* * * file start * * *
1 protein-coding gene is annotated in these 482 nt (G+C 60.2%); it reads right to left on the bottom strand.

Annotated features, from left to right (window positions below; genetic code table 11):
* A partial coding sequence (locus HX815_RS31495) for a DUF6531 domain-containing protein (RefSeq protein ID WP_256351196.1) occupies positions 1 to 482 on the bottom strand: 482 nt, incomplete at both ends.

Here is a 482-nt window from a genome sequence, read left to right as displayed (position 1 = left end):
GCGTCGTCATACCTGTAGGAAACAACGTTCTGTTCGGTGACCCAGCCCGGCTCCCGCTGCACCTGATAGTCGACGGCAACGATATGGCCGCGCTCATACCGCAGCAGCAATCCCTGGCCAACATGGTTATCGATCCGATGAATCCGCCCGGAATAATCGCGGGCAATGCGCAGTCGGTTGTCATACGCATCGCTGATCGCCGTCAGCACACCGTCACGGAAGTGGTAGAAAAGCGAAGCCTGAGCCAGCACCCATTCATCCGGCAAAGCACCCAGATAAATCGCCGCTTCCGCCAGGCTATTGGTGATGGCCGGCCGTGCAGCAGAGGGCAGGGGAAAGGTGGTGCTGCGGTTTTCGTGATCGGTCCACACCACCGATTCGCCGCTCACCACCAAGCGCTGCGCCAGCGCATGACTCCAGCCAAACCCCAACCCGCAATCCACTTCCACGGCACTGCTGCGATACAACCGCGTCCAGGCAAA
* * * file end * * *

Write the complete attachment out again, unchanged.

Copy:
1 protein-coding gene is annotated in these 482 nt (G+C 60.2%); it reads right to left on the bottom strand.

Annotated features, from left to right (window positions below; genetic code table 11):
* A partial coding sequence (locus HX815_RS31495) for a DUF6531 domain-containing protein (RefSeq protein ID WP_256351196.1) occupies positions 1 to 482 on the bottom strand: 482 nt, incomplete at both ends.

Here is a 482-nt window from a genome sequence, read left to right as displayed (position 1 = left end):
GCGTCGTCATACCTGTAGGAAACAACGTTCTGTTCGGTGACCCAGCCCGGCTCCCGCTGCACCTGATAGTCGACGGCAACGATATGGCCGCGCTCATACCGCAGCAGCAATCCCTGGCCAACATGGTTATCGATCCGATGAATCCGCCCGGAATAATCGCGGGCAATGCGCAGTCGGTTGTCATACGCATCGCTGATCGCCGTCAGCACACCGTCACGGAAGTGGTAGAAAAGCGAAGCCTGAGCCAGCACCCATTCATCCGGCAAAGCACCCAGATAAATCGCCGCTTCCGCCAGGCTATTGGTGATGGCCGGCCGTGCAGCAGAGGGCAGGGGAAAGGTGGTGCTGCGGTTTTCGTGATCGGTCCACACCACCGATTCGCCGCTCACCACCAAGCGCTGCGCCAGCGCATGACTCCAGCCAAACCCCAACCCGCAATCCACTTCCACGGCACTGCTGCGATACAACCGCGTCCAGGCAAA